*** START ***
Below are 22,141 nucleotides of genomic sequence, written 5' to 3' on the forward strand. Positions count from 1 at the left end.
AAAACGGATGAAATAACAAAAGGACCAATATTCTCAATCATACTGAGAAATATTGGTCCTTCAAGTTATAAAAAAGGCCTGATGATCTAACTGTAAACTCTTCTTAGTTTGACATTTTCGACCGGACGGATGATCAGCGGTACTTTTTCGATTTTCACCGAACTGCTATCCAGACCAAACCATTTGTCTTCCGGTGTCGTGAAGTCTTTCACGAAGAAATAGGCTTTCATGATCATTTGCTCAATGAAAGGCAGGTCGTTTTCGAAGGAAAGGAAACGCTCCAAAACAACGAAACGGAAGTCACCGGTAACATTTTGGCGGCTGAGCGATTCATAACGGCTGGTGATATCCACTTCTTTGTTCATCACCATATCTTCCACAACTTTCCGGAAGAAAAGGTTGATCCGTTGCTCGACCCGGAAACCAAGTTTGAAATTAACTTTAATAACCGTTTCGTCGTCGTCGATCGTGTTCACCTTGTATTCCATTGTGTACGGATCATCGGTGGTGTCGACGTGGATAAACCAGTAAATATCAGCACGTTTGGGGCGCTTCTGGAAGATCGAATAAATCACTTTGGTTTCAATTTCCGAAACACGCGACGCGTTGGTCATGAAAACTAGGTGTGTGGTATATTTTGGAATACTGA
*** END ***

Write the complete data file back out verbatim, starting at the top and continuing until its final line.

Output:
Below are 22,141 nucleotides of genomic sequence, written 5' to 3' on the forward strand. Positions count from 1 at the left end.
AAAACGGATGAAATAACAAAAGGACCAATATTCTCAATCATACTGAGAAATATTGGTCCTTCAAGTTATAAAAAAGGCCTGATGATCTAACTGTAAACTCTTCTTAGTTTGACATTTTCGACCGGACGGATGATCAGCGGTACTTTTTCGATTTTCACCGAACTGCTATCCAGACCAAACCATTTGTCTTCCGGTGTCGTGAAGTCTTTCACGAAGAAATAGGCTTTCATGATCATTTGCTCAATGAAAGGCAGGTCGTTTTCGAAGGAAAGGAAACGCTCCAAAACAACGAAACGGAAGTCACCGGTAACATTTTGGCGGCTGAGCGATTCATAACGGCTGGTGATATCCACTTCTTTGTTCATCACCATATCTTCCACAACTTTCCGGAAGAAAAGGTTGATCCGTTGCTCGACCCGGAAACCAAGTTTGAAATTAACTTTAATAACCGTTTCGTCGTCGTCGATCGTGTTCACCTTGTATTCCATTGTGTACGGATCATCGGTGGTGTCGACGTGGATAAACCAGTAAATATCAGCACGTTTGGGGCGCTTCTGGAAGATCGAATAAATCACTTTGGTTTCAATTTCCGAAACACGCGACGCGTTGGTCATGAAAACTAGGTGTGTGGTATATTTTGGAATACTGA